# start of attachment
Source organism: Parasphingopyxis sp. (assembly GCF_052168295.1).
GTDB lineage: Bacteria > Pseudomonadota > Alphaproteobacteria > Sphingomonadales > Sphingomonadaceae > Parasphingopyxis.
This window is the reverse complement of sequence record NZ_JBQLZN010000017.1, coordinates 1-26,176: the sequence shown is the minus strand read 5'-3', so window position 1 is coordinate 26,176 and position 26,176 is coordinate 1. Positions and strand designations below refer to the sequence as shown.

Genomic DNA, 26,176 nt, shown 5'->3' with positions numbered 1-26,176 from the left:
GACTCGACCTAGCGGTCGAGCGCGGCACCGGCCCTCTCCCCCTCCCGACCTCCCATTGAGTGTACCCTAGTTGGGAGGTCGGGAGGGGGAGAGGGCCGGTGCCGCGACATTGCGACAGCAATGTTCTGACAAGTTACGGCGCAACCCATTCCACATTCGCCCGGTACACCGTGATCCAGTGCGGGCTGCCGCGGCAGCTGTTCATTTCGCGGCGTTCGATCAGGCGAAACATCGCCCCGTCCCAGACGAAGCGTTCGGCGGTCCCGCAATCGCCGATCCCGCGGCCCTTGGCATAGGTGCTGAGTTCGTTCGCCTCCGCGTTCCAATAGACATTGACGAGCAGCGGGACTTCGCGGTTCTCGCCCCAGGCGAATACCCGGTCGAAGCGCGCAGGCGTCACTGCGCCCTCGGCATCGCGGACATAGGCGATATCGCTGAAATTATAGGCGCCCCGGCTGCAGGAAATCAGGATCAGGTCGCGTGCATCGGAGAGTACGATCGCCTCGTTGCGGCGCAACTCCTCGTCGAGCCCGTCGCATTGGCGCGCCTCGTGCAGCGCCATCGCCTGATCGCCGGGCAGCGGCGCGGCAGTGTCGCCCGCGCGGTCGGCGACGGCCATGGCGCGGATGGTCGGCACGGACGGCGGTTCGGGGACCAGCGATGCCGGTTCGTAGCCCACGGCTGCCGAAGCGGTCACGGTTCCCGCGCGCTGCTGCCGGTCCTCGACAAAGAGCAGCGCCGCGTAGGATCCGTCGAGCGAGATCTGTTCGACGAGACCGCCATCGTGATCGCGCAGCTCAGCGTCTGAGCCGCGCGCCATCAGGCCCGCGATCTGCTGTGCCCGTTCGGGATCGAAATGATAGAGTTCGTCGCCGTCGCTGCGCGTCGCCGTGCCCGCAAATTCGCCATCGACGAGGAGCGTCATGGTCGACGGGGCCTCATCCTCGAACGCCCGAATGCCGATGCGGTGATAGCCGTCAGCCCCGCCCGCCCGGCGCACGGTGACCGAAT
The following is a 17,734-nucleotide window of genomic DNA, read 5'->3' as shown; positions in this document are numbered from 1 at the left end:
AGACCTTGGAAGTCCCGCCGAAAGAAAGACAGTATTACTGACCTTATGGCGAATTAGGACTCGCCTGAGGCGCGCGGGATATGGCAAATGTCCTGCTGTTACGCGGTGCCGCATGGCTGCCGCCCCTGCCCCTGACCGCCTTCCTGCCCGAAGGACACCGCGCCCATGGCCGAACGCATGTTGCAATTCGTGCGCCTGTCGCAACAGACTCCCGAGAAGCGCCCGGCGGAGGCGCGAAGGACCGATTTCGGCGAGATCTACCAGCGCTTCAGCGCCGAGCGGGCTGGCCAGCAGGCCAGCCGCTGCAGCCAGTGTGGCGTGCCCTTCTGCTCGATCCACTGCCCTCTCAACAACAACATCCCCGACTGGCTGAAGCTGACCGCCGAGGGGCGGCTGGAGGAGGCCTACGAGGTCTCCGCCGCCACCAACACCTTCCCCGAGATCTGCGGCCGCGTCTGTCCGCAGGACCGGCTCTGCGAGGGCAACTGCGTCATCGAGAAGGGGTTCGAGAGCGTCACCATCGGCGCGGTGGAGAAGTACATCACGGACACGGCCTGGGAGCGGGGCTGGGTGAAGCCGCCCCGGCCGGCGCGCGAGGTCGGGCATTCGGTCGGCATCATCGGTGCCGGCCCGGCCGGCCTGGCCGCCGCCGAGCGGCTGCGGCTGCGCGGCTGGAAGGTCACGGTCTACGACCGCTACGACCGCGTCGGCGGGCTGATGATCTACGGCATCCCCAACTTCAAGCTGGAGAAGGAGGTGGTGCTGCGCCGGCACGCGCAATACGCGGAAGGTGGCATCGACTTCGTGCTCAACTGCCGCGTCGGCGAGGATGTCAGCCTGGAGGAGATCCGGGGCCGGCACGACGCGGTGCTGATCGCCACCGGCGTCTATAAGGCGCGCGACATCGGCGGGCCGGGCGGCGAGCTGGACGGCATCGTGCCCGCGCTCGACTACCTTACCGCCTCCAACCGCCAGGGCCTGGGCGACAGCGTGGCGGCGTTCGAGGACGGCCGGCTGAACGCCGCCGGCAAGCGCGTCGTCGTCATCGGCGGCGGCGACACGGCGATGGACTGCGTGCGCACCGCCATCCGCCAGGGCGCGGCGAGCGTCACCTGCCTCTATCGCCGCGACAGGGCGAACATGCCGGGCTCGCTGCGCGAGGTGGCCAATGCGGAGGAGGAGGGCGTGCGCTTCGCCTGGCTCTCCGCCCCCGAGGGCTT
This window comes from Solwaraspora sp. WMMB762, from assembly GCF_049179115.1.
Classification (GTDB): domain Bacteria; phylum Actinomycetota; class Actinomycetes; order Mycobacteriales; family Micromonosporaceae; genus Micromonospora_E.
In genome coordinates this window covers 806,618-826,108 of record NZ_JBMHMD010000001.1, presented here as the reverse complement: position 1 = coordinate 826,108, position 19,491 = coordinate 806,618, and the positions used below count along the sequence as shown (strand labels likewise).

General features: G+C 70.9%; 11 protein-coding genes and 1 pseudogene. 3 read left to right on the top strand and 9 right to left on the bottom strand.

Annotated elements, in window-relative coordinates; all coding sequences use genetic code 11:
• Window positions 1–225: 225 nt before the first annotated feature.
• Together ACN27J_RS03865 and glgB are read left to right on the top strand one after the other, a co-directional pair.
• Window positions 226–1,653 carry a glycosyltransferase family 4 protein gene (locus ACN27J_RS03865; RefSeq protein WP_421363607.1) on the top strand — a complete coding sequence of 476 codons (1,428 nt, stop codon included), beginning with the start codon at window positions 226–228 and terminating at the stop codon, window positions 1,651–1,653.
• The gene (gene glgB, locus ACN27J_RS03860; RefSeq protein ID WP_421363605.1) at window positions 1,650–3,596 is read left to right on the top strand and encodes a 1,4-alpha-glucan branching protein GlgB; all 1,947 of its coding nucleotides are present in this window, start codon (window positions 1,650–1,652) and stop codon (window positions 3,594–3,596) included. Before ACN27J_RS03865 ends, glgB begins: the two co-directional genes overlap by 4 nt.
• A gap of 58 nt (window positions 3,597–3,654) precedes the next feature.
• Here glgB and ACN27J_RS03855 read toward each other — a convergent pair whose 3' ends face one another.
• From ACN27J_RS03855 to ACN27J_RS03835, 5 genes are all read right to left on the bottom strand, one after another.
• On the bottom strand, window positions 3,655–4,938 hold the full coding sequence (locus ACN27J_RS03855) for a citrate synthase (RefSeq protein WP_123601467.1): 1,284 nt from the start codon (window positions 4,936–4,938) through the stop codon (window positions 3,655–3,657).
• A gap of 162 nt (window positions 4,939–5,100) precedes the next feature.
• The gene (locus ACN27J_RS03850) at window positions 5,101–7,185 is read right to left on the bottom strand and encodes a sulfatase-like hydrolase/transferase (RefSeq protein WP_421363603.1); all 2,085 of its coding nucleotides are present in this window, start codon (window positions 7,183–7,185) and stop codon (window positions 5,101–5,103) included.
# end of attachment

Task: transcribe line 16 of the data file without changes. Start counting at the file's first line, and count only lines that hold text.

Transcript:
• The gene (gene glgB, locus ACN27J_RS03860; RefSeq protein ID WP_421363605.1) at window positions 1,650–3,596 is read left to right on the top strand and encodes a 1,4-alpha-glucan branching protein GlgB; all 1,947 of its coding nucleotides are present in this window, start codon (window positions 1,650–1,652) and stop codon (window positions 3,594–3,596) included. Before ACN27J_RS03865 ends, glgB begins: the two co-directional genes overlap by 4 nt.